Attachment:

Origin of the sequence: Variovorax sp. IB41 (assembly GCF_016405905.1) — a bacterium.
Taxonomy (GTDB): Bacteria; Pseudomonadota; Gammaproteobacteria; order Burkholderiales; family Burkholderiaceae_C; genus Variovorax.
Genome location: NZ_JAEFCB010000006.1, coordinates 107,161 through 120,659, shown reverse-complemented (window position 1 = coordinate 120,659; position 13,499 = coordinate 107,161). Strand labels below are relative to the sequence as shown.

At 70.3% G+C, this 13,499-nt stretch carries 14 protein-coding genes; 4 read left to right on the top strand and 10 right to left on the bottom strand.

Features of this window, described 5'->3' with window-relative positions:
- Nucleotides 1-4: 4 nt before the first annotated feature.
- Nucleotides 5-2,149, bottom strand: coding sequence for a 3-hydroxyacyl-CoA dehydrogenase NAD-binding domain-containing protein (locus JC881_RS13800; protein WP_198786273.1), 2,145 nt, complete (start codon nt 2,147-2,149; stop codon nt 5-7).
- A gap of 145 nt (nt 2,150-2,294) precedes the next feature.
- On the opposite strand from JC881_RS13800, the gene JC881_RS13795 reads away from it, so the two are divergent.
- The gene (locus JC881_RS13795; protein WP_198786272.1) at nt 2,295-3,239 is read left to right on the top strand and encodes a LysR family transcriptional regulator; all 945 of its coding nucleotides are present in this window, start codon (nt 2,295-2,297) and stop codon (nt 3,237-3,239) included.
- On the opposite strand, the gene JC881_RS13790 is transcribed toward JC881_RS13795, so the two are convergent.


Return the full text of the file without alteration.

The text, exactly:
Origin of the sequence: Variovorax sp. IB41 (assembly GCF_016405905.1) — a bacterium.
Taxonomy (GTDB): Bacteria; Pseudomonadota; Gammaproteobacteria; order Burkholderiales; family Burkholderiaceae_C; genus Variovorax.
Genome location: NZ_JAEFCB010000006.1, coordinates 107,161 through 120,659, shown reverse-complemented (window position 1 = coordinate 120,659; position 13,499 = coordinate 107,161). Strand labels below are relative to the sequence as shown.

At 70.3% G+C, this 13,499-nt stretch carries 14 protein-coding genes; 4 read left to right on the top strand and 10 right to left on the bottom strand.

Features of this window, described 5'->3' with window-relative positions:
- Nucleotides 1-4: 4 nt before the first annotated feature.
- Nucleotides 5-2,149, bottom strand: coding sequence for a 3-hydroxyacyl-CoA dehydrogenase NAD-binding domain-containing protein (locus JC881_RS13800; protein WP_198786273.1), 2,145 nt, complete (start codon nt 2,147-2,149; stop codon nt 5-7).
- A gap of 145 nt (nt 2,150-2,294) precedes the next feature.
- On the opposite strand from JC881_RS13800, the gene JC881_RS13795 reads away from it, so the two are divergent.
- The gene (locus JC881_RS13795; protein WP_198786272.1) at nt 2,295-3,239 is read left to right on the top strand and encodes a LysR family transcriptional regulator; all 945 of its coding nucleotides are present in this window, start codon (nt 2,295-2,297) and stop codon (nt 3,237-3,239) included.
- On the opposite strand, the gene JC881_RS13790 is transcribed toward JC881_RS13795, so the two are convergent.